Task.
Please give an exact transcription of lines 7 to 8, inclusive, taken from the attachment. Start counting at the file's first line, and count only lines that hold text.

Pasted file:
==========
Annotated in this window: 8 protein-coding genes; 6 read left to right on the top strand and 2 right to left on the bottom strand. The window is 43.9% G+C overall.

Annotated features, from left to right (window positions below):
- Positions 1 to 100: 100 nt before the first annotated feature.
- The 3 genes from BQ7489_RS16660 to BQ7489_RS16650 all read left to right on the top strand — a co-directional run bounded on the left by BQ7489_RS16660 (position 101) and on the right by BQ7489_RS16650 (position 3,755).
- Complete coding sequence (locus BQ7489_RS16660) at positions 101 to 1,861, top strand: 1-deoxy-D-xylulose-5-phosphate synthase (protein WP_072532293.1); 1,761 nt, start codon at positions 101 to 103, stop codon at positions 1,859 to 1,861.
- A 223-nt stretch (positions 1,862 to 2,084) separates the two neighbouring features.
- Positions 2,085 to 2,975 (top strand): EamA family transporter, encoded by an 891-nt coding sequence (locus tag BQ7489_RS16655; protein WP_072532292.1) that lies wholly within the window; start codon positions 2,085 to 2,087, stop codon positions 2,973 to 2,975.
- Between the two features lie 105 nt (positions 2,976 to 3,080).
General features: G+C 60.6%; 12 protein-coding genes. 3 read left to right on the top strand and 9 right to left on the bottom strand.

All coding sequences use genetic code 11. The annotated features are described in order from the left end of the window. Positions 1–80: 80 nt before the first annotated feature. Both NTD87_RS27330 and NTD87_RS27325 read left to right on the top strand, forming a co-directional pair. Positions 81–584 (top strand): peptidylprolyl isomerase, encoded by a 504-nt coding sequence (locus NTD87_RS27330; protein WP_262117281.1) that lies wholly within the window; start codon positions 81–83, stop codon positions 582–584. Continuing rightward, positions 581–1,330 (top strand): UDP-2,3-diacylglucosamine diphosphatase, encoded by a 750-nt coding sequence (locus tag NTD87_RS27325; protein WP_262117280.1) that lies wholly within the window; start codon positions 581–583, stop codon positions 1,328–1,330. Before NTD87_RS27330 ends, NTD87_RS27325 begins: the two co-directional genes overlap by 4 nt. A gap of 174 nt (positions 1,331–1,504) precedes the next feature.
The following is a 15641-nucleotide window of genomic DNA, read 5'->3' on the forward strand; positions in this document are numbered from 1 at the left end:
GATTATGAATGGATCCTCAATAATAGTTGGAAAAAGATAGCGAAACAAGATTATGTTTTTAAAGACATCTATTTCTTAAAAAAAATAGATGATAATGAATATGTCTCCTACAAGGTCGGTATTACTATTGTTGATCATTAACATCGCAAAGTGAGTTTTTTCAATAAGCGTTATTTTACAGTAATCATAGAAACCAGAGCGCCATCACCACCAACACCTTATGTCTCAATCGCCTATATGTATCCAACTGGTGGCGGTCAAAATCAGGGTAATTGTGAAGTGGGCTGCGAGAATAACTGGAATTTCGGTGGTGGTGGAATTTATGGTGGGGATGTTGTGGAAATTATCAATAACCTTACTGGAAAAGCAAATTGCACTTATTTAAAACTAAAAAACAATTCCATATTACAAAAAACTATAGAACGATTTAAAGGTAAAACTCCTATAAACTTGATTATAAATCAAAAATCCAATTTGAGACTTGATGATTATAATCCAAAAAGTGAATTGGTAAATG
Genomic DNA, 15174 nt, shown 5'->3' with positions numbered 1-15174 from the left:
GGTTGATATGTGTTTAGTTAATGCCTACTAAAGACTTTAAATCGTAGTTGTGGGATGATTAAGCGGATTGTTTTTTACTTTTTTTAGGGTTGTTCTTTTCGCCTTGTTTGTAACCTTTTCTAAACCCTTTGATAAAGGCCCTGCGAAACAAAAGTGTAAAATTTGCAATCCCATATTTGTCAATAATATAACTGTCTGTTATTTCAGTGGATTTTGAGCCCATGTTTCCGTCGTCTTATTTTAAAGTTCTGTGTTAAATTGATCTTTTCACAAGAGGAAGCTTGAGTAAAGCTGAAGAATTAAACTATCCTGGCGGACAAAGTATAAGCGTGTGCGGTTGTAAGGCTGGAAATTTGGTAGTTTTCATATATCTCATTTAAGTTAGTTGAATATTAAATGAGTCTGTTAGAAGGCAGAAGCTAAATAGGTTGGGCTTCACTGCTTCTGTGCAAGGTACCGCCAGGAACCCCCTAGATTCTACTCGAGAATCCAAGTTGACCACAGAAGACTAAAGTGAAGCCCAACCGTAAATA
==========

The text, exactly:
- Positions 2,085 to 2,975 (top strand): EamA family transporter, encoded by an 891-nt coding sequence (locus tag BQ7489_RS16655; protein WP_072532292.1) that lies wholly within the window; start codon positions 2,085 to 2,087, stop codon positions 2,973 to 2,975.
- Between the two features lie 105 nt (positions 2,976 to 3,080).